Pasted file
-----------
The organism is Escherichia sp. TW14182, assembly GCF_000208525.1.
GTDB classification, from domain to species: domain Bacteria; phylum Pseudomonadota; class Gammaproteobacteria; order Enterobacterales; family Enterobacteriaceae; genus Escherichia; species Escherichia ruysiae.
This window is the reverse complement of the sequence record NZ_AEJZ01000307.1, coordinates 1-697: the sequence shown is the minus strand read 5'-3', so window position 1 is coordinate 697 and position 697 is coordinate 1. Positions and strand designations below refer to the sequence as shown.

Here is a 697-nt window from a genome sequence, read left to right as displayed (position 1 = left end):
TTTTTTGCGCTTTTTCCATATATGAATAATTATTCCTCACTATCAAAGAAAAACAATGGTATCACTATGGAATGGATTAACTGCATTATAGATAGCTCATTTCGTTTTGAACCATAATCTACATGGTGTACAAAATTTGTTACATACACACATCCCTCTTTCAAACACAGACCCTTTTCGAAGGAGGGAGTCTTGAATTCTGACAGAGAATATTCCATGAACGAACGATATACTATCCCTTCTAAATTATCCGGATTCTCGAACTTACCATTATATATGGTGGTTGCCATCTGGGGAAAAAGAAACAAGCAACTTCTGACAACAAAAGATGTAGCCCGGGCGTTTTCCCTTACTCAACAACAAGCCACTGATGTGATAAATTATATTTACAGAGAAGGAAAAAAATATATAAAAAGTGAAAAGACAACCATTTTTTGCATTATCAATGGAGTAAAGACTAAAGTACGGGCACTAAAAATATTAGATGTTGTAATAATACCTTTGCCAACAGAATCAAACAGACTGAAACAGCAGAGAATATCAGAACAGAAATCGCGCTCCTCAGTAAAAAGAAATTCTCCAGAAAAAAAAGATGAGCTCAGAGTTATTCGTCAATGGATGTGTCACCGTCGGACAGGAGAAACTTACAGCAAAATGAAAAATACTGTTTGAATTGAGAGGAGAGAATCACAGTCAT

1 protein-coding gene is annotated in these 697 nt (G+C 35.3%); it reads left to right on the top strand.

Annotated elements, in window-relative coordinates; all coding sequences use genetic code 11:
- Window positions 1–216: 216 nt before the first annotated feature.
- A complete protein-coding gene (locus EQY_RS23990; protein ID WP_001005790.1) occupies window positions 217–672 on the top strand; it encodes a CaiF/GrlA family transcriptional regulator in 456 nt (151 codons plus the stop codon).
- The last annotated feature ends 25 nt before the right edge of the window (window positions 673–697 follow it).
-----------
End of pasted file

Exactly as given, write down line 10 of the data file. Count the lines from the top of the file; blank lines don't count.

- The last annotated feature ends 25 nt before the right edge of the window (window positions 673–697 follow it).